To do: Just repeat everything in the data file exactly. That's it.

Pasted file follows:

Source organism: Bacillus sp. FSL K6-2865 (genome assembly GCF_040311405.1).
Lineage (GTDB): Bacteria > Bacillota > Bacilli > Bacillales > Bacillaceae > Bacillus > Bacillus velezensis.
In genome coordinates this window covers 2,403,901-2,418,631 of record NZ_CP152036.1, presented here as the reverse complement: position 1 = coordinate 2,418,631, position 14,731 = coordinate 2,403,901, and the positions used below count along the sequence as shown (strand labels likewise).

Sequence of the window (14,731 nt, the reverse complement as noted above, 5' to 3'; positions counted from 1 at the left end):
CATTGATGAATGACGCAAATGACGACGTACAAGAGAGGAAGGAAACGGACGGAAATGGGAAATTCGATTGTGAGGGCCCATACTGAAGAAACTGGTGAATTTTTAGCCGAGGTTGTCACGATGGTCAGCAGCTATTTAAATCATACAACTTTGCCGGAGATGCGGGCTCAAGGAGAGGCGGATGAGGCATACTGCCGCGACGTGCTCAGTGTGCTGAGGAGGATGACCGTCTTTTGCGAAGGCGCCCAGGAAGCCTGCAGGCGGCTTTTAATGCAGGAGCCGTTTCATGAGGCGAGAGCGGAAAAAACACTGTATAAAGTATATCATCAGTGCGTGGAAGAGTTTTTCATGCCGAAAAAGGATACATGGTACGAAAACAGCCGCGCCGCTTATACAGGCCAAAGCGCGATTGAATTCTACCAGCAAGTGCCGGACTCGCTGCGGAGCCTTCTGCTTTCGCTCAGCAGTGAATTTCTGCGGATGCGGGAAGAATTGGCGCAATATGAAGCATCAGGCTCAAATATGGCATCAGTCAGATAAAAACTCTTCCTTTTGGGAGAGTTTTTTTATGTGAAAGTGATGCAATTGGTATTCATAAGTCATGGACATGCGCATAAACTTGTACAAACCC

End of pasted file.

Source organism: Bacillus sp. FSL K6-2865 (genome assembly GCF_040311405.1).
Lineage (GTDB): Bacteria > Bacillota > Bacilli > Bacillales > Bacillaceae > Bacillus > Bacillus velezensis.
In genome coordinates this window covers 2,403,901-2,418,631 of record NZ_CP152036.1, presented here as the reverse complement: position 1 = coordinate 2,418,631, position 14,731 = coordinate 2,403,901, and the positions used below count along the sequence as shown (strand labels likewise).

Sequence of the window (14,731 nt, the reverse complement as noted above, 5' to 3'; positions counted from 1 at the left end):
CATTGATGAATGACGCAAATGACGACGTACAAGAGAGGAAGGAAACGGACGGAAATGGGAAATTCGATTGTGAGGGCCCATACTGAAGAAACTGGTGAATTTTTAGCCGAGGTTGTCACGATGGTCAGCAGCTATTTAAATCATACAACTTTGCCGGAGATGCGGGCTCAAGGAGAGGCGGATGAGGCATACTGCCGCGACGTGCTCAGTGTGCTGAGGAGGATGACCGTCTTTTGCGAAGGCGCCCAGGAAGCCTGCAGGCGGCTTTTAATGCAGGAGCCGTTTCATGAGGCGAGAGCGGAAAAAACACTGTATAAAGTATATCATCAGTGCGTGGAAGAGTTTTTCATGCCGAAAAAGGATACATGGTACGAAAACAGCCGCGCCGCTTATACAGGCCAAAGCGCGATTGAATTCTACCAGCAAGTGCCGGACTCGCTGCGGAGCCTTCTGCTTTCGCTCAGCAGTGAATTTCTGCGGATGCGGGAAGAATTGGCGCAATATGAAGCATCAGGCTCAAATATGGCATCAGTCAGATAAAAACTCTTCCTTTTGGGAGAGTTTTTTTATGTGAAAGTGATGCAATTGGTATTCATAAGTCATGGACATGCGCATAAACTTGTACAAACCC